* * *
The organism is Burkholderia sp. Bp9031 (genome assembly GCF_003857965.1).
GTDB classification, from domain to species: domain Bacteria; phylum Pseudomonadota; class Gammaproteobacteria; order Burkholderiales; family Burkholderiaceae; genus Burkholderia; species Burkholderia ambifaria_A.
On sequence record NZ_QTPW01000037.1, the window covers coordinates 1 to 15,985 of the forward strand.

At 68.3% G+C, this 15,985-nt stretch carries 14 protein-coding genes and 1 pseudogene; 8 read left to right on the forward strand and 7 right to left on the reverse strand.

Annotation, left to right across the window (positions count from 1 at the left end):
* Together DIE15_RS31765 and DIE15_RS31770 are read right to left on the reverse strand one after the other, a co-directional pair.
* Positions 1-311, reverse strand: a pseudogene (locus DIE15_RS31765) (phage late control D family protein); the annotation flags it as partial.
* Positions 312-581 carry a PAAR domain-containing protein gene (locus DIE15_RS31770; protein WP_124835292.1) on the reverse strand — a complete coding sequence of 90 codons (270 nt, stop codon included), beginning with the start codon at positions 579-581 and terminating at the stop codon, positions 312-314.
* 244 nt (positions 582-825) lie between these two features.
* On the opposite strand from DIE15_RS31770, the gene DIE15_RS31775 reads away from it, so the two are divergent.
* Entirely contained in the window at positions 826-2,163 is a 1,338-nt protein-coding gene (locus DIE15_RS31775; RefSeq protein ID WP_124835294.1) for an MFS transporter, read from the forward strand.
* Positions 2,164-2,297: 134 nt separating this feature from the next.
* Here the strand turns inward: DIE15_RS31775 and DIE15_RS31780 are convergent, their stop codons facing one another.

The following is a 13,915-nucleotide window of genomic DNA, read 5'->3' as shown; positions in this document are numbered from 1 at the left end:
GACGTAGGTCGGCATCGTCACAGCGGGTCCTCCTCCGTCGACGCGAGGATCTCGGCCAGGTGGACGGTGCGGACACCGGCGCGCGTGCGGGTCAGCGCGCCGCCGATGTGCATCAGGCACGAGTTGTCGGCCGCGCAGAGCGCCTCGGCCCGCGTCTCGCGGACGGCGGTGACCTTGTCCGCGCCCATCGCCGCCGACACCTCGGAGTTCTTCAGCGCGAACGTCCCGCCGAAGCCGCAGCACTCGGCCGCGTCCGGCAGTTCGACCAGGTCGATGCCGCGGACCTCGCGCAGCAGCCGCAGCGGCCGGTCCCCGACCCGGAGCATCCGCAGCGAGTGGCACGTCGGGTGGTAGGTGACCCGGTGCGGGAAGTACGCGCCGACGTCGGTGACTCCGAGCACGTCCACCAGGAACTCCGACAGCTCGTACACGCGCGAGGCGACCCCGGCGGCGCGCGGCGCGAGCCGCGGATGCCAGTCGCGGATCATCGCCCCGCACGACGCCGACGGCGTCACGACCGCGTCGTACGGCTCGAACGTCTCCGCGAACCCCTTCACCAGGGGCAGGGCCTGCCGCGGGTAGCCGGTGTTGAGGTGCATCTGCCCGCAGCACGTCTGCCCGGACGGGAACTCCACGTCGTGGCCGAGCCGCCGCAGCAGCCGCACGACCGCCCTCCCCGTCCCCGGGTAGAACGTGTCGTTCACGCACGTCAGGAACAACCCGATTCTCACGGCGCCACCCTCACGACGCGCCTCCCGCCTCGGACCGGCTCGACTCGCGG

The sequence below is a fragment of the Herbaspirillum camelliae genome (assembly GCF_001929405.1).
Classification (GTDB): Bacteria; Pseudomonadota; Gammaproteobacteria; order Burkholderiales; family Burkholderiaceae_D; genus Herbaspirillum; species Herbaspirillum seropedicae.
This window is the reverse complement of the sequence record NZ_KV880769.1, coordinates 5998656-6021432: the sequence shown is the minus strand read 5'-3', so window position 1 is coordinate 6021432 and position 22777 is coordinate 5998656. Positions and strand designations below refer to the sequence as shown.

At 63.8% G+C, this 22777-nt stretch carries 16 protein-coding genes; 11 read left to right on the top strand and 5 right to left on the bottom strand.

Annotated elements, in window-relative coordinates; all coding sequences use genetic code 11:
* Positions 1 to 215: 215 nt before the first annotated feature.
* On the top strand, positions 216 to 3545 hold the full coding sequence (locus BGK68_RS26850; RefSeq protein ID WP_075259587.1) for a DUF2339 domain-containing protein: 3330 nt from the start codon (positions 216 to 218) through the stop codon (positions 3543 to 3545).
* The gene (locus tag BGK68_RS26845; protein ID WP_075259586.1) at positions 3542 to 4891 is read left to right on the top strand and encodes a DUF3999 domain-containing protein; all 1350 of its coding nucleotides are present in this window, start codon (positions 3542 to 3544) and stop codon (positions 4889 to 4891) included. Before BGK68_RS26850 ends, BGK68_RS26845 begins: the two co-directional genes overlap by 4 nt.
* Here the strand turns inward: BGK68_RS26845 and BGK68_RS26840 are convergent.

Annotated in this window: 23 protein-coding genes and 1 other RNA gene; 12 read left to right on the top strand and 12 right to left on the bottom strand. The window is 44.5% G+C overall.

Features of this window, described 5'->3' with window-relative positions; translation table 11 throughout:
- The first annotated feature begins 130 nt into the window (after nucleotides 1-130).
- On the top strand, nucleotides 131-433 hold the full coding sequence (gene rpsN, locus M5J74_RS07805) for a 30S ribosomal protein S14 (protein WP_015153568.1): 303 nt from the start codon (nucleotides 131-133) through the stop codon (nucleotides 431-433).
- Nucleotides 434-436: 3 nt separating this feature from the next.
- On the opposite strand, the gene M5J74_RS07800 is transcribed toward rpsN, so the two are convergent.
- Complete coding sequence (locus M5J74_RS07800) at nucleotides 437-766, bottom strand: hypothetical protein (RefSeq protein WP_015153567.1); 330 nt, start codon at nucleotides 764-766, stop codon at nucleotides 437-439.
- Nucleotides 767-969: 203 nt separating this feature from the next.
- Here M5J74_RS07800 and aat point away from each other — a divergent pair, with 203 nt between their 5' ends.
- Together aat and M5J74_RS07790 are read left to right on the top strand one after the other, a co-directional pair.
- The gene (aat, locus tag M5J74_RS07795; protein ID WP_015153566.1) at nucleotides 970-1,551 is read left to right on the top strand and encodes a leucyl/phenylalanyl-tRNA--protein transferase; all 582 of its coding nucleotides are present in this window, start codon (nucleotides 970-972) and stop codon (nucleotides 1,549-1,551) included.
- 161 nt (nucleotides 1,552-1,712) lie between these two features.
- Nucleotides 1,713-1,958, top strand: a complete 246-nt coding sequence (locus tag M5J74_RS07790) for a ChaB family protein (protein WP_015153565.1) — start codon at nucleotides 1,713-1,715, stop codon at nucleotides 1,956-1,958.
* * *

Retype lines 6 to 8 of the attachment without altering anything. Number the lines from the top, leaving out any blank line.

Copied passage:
* Together DIE15_RS31765 and DIE15_RS31770 are read right to left on the reverse strand one after the other, a co-directional pair.
* Positions 1-311, reverse strand: a pseudogene (locus DIE15_RS31765) (phage late control D family protein); the annotation flags it as partial.
* Positions 312-581 carry a PAAR domain-containing protein gene (locus DIE15_RS31770; protein WP_124835292.1) on the reverse strand — a complete coding sequence of 90 codons (270 nt, stop codon included), beginning with the start codon at positions 579-581 and terminating at the stop codon, positions 312-314.